It’s the time of year when we make all those promises to ourselves and within days, weeks or if we’re lucky a month or two everything falls apart. We all get caught up in new year; we’ve probably eaten and drunk a bit more than usual over Christmas. It naturally marks a new start and makes us reflect on the previous year and generally we tend to pick out the things we didn’t do so well rather than the things we did.
And then we come up with a whole list of things we want to change. We’re going to eat more healthily, get fit and stop spending all our time on social media. Of course there is nothing wrong with any of this but we set the bar too high and fail very quickly. Then we’re either hard on ourselves or make excuses for why we didn’t succeed.
Great swathing overnight change is almost never going to work so it is easy to be cynical around new year. However, there is no harm in using this time to be a springboard to incremental change that will help us achieve our main goals. To do this we have to hone in on what it is we really want and then pick out one or two things that will actually help get us there.
This is certainly true in running. If you’ve never run before it’s not realistic to start doing six days a week. Try one day a week and see how it goes. If it’s for you, sign up to a couch to 5k program in the spring. Maybe you’re a marathon runner and you want to get your time down. Instead of trying to go on a diet and ‘train harder’ and run more races why not just do one thing like add a strength session to your weekly routine.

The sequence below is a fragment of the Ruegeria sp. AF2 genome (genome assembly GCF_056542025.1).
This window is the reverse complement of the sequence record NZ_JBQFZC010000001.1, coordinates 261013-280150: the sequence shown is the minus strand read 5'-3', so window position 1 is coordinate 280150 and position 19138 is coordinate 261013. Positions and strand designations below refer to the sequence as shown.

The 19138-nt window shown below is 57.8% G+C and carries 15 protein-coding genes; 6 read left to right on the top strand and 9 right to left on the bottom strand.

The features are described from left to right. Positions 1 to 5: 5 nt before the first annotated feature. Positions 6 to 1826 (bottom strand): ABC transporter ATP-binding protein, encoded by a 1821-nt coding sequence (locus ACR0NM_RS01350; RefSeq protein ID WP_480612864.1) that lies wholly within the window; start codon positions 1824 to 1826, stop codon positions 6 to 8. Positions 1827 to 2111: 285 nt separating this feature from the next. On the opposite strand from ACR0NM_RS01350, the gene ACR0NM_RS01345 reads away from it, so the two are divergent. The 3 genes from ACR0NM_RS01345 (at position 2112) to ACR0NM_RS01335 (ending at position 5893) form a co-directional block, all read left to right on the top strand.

If you’re already a runner but want to tackle your first half or full marathon then it may be easier than you think. You don’t have to be running six days a week and first timers can get round with a three day a week program. If you’re only running two or three days a week then this is an ideal way to ease you into achieving something new.
So I’m going to be positive about new year and invite you to think about things differently:
- Choose one thing to change/add/improve that will help with your overall goal. Remember that the initial enthusiasm of new year will wear off quickly so it needs to be something manageable that you know you can commit to doing. Most importantly, it needs to be something that matters a lot to you. If it doesn’t then ditch it.
- When reflecting on last year pick out one thing that went well and try to keep doing it. This is just as important as changing things in our lives, if not more so, because if we’ve already done something well we know what worked for us and can repeat it.
- Don’t be hard on yourself. It’s ok to focus on one or two things and let some things go or put them on the backburner. There may be more that we want to do but there is only a finite amount of time and effort we can give.
Finally, writing these articles is one of the small things I’m adding this year. They will be based on things that have helped improve my running. If there is anything I can help you with please let me know. Have a great new year!